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The Bounty Hunters
The Law at Randado
Escape from Five Shadows
Last Stand at Saber River
The Big Bounce
The Moonshine War
Valdez is Coming
Forty Lashes Less One
Mr. Majestyk
Fifty-Two Pickup
Unknown Man No. 89
The Hunted
The Switch
City Primeval
Gold Coast
Split Images
Cat Chaser
Freaky Deaky
Get Shorty
Maximum Bob
Rum Punch
Riding the Rap
Out of Sight
Cuba Libre
Be Cool
Pagan Babies
Tishomingo Blues
Mr. Paradise
A Coyote’s in the House
The Hot Kid
Comfort to the Enemy
Up in Honey’s Room
Road Dogs


The Complete Western Stories of Elmore Leonard
The Tonto Woman and Other Western Stories
When the Women Come Out to Dance
Trail of the Apache
Apache Medicine
You Never See Apaches…
Red Hell Hits Canyon Diablo
The Colonel’s Lady
Law of the Hunted One
Cavalry Boots
Under the Friar’s Ledge
The Rustlers
Three Ten to Yuma
The Big Hunt
Long Night
The Boy Who Smiled
The Hard Way
The Last Shot
Blood Money
Trouble at Rindo’s Station
Saint with a Six-Gun
The Captives
No Man’s Guns
The Rancher’s Lady
Moment of Vengeance
Man with the Iron Arm
The Longest Day of his Life
The Nagual
The Kid
The Treasure of Mungo’s Landing
The Bull Ring at Blisston
Only Good Ones
The Tonto Woman
Hurrah for Captain Early
Karen Makes Out
The Odyssey
Hanging Out at the Buena Vista
Fire in the Hole
Chickasaw Charlie Hoke
When the Women Come Out to Dance
Showdown at Checotah
Louly and Pretty Boy
Chick Killer (2011)
Ice Man

Film and TV

Moment of Vengeance
3:10 to Yuma
The Tall T
The Big Bounce (I)
The Moonshine War
Valdez is Coming
Joe Kidd
Mr. Majestyk
High Noon, Part II
52 Pickup
The Rosary Murders
Glitz (TV)
Cat Chaser
Border Shootout
Split Images
Get Shorty
Last Stand at Saber River
Elmore Leonard’s Gold Coast (TV)
Jackie Brown
Maximum Bob
Out of Sight
Karen Sisco
The Big Bounce (II)
Be Cool (2005)
The Ambassador
3:10 to Yuma (2007)
Killshot (2009)
Freaky Deaky
The Tonto Woman
Life of Crime

Tuesday, November 14, 2006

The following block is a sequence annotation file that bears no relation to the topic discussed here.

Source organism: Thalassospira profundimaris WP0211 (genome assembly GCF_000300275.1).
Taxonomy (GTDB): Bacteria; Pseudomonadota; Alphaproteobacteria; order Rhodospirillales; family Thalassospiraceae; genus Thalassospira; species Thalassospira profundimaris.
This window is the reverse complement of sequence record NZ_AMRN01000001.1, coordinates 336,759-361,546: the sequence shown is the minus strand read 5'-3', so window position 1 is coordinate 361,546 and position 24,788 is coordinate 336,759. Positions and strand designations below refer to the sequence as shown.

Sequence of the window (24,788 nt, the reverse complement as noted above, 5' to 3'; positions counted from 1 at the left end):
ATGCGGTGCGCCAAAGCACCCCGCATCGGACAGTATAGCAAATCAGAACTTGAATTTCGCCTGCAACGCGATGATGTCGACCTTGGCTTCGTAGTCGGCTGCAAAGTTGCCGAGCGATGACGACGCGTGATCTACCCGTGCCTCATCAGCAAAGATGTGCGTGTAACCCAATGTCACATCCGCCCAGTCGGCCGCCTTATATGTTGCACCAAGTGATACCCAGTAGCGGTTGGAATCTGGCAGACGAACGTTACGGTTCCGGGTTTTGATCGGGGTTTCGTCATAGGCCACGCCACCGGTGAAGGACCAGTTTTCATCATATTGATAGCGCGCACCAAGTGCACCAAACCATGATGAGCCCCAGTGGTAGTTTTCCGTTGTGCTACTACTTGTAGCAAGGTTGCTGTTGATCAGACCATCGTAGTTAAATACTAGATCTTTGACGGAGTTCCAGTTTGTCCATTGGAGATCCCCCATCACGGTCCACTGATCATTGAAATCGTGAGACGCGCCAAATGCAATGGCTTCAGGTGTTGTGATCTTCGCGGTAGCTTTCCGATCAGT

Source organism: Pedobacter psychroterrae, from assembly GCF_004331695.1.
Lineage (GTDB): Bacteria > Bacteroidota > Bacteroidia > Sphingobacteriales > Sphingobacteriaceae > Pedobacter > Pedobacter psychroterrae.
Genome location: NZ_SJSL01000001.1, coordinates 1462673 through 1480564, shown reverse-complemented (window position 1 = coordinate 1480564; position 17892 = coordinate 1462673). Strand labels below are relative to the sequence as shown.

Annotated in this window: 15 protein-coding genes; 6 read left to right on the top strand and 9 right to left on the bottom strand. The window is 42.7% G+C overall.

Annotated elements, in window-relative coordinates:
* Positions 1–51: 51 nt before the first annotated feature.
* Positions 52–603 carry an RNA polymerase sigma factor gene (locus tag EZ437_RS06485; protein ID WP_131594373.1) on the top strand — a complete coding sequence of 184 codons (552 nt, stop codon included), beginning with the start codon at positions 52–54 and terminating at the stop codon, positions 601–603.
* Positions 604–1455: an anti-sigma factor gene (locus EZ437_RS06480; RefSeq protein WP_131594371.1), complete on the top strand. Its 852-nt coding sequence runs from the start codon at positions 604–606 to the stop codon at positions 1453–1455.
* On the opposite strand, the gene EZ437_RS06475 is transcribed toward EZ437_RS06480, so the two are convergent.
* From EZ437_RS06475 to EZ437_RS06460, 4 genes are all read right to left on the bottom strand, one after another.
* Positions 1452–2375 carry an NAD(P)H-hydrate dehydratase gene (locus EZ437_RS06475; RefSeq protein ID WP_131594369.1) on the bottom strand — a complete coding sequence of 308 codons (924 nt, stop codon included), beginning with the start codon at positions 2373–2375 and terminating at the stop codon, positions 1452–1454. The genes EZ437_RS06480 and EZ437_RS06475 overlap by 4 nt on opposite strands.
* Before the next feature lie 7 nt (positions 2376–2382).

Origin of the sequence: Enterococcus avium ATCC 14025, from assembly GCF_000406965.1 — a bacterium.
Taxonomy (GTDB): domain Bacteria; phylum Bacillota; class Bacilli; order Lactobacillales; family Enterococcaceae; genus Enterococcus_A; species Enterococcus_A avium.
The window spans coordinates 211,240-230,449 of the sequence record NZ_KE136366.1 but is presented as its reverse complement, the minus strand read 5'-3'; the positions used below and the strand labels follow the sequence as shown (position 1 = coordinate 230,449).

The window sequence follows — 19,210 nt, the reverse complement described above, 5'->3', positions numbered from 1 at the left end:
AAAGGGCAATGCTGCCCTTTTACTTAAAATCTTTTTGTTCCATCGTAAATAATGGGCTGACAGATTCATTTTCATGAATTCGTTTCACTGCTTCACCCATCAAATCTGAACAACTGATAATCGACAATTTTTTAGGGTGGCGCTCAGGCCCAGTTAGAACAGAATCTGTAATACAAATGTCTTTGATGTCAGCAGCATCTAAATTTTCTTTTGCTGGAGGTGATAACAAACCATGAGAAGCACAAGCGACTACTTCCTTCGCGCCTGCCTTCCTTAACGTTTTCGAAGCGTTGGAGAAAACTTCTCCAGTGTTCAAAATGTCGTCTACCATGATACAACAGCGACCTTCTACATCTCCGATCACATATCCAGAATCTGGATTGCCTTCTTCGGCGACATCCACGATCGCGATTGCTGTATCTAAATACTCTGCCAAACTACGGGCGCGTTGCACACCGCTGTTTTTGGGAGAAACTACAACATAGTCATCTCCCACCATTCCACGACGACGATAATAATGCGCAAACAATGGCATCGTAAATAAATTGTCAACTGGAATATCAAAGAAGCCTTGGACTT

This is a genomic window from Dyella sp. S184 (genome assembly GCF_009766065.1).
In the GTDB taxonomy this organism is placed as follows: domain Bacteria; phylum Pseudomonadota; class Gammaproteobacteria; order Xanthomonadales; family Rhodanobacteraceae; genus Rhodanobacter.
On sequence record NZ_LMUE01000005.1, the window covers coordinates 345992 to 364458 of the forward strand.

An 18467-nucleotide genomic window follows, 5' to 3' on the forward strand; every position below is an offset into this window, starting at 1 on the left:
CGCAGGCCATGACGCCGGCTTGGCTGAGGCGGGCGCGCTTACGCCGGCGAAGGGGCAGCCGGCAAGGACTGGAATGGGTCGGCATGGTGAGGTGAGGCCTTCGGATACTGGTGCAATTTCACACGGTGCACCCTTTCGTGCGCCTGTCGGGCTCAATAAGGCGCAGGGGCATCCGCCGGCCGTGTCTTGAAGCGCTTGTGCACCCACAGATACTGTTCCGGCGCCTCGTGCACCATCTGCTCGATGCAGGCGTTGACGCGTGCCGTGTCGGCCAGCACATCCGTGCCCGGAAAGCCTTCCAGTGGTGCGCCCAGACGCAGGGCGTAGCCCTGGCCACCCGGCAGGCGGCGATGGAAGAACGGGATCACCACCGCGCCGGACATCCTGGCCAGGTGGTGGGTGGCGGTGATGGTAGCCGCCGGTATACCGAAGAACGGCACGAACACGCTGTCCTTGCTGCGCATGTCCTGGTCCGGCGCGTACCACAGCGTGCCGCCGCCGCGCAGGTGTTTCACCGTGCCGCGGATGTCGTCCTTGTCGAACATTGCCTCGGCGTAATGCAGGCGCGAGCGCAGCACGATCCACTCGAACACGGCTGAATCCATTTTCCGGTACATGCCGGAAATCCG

Elmore’s Method of Writing


I think of a person who I presume will be the main character, in whatever kind of situation or job he’s in, whether he’s a high diver, a federal marshal, a guy who gets the stigmata, a hard sentencing judge who is a womanizer or the girl who wants to do stand up comedy. 

I fill in other characters that relate to what this main character is doing, what motivates them, what they like and what they don’t like, the kind of people they are, good or bad. I mix them up and see what happens.

I keep a notebook about my characters’ backgrounds and personalities, and sometimes write a few practice scenes from their past. 
I always write in scenes and develop the plot as I go along, I don’t outline. If I were to plot thirty chapters of scenes and narratives, it would be a waste of time because I know that when I get into the writing itself, I’m going to have better ideas.

I think of the book in three acts, each about 100 pages.  By the end of the first act, I know who all the characters are and their intentions.  Act two then takes some plotting to keep the action going.  By the time I’m 300 pages into the manuscript, I’m looking at the way the book could end.

I have to be satisfied with the ending even though my editor might say, “This book ends awfully abruptly.” And then I say, “But it’s over.”

I write to please myself.  I don’t worry about who’s going to read me.  I figure that there should be a few million people out there worldwide who think the way I do and if there are, and they get their hands on my book, they’ll read it and like it.